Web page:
I also spent some time with the guy that started/ended all the races. He was like the Charlie Whiting of the day, I guess. But that was cool, coz it meant I got to watch a race start from up in the starting gantry (which is right below what used to be the footbridge over the straight, so it's the best view in the house). So that was a bit special too.

At the end of the day, Chief Pits guy asked if they could steal me the next day too. I knew the assembly guys would tease me for ditching them, but as I knew it was going to be fairly dead there on Sunday again, and the pits were short on folks so they needed me, it wasn't a hard decision to make. (Plus, the assembly guys spent a lot of time in the pits helping out with startline anyway!). I went back to the assembly paddock for the final session, to see what they did for it, and to break the bad news that I was ditching them...!!

Oh, and that Saturday night was my first night camping at Silverstone. It was great fun. My friend Chris was marshalling on the bank all weekend too, and he has a tent, so we had a good camping session (reliving the heydays of Spa!). One of the best things was sneaking into the grandstand opposite the pits at about 10pm and watching how some of the teams were still working away. Another good thing was rolling out of bed about 10 mins before having to sign-on, rather than getting up at 5:30am in order to drive back to Silverstone!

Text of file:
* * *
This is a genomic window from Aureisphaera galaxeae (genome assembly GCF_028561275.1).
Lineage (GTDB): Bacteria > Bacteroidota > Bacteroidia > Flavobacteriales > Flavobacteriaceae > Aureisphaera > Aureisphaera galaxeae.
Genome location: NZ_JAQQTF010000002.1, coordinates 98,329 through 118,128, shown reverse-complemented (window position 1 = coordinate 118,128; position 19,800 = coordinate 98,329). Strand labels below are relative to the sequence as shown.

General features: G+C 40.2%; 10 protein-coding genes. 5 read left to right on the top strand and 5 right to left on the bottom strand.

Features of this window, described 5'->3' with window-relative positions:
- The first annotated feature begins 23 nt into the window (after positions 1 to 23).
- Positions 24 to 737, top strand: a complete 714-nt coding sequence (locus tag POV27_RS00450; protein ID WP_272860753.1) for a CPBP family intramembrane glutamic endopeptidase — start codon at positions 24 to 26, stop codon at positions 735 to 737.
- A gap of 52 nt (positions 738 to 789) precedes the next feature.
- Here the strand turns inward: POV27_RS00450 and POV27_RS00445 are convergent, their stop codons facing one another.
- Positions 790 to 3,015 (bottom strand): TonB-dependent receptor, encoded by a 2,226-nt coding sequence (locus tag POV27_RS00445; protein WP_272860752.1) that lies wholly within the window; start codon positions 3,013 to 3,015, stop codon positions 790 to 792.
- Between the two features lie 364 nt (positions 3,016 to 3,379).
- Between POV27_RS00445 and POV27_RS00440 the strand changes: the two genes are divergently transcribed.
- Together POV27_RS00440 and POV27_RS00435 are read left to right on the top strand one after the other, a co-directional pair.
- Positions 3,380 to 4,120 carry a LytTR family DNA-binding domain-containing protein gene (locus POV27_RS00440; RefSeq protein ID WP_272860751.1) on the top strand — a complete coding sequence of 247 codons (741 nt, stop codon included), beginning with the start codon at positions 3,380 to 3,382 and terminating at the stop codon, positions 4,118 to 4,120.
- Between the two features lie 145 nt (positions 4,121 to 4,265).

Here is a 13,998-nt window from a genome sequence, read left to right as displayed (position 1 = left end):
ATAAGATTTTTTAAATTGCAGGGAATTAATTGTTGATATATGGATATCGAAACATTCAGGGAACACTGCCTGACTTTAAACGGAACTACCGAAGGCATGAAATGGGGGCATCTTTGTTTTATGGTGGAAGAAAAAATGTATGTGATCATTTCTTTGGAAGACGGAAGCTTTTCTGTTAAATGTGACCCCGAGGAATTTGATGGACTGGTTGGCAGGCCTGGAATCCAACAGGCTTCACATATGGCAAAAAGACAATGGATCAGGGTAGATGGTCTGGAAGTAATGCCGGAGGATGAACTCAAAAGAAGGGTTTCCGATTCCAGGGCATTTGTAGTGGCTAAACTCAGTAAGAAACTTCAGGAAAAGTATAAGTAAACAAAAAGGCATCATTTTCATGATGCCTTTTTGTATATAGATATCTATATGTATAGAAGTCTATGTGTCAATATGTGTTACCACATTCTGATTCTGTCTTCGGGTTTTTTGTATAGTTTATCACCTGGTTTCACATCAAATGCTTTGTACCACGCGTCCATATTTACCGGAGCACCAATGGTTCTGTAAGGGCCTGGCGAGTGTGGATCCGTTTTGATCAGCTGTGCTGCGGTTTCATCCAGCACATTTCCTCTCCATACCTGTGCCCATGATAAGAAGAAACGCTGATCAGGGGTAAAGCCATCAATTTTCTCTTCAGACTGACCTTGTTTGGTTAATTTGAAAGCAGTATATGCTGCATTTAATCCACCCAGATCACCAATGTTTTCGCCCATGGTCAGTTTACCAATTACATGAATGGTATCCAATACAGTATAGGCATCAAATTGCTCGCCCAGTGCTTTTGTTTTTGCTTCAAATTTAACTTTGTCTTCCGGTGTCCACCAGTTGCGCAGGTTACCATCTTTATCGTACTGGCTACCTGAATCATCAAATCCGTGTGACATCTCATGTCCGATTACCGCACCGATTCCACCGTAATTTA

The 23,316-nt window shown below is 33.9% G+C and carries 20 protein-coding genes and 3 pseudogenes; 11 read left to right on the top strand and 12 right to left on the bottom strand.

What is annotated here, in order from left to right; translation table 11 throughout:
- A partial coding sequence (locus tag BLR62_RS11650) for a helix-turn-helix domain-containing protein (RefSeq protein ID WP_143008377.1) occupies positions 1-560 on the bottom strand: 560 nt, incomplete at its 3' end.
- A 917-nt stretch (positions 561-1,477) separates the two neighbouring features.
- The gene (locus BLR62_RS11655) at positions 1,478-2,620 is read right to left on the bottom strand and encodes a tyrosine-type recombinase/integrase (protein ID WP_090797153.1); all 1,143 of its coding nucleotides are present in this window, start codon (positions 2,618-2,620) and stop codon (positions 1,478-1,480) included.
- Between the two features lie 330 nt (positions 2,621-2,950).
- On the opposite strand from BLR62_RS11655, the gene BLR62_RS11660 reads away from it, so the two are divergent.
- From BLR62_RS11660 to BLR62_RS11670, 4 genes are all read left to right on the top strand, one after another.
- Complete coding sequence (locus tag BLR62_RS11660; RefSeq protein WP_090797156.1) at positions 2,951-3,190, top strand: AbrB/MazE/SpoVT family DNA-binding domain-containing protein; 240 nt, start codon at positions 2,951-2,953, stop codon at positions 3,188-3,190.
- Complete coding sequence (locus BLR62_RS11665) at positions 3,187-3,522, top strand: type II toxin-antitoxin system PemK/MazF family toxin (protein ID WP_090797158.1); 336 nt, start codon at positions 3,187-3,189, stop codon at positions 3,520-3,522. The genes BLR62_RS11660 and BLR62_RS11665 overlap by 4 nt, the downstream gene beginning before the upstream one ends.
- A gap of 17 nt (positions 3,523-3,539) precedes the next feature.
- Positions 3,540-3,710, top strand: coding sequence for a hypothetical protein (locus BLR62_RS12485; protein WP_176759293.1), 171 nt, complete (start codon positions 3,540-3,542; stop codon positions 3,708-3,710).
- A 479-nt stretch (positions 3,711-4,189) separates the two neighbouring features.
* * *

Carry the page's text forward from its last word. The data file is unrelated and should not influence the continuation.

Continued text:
On Sunday, there were quite a few trainees turned up at the pits - some on their very first day, they'd only turned up because a friend had told them how short on people we were. So Chief Pits guy put everyone in pairs for the pitstops because no one had done them before. Except for me, I got put by myself. Because apparently I'm now experienced at these things..!!!  Which is fun :)

Startline all went well on Sunday. But I had a bit of drama with one of my pitstops - my car was released alongside another car that was already going down the pitlane!  So I had to write an incident report, and then I was summoned to talk to the stewards!!!!!!!

It was rather exciting being summoned to the stewards. I went and sat up in Race Control for a bit, waiting for them, and someone made me a cup of tea, and Sue from the assembly paddock had been stolen to do the race control phones (talking to all the marshals who were reporting all the different incidents going out on track), so I got to have a chat with her. And then I spoke to a British steward and told him what I saw. He went off and told a French Renault steward what I saw. The French stewards then thought for a long time about whether they wanted to talk to me directly or not. In the end, they decided not. So I went back down to the pitlane, only to have Sue run after me about 15 seconds later, saying that actually they DID want to talk to me. 

So they were a bit sheepish when I went in, having kept me waiting and then sent me packing, only to ask me back again! There were three of them in the steward's inquiry - I think two French Renault ones, and then a British guy too. I just told them exactly what they saw, they said "OK, thank you!" and that was about it.

It was all very exciting though - influencing a steward's inquiry!!!! I don't get to do THAT every day!!!!

So, yeah, I'm absolutely loving it. I do want to go back and spend a bit more time on the bank as a track marshal.... but so far, the pits have been awesome.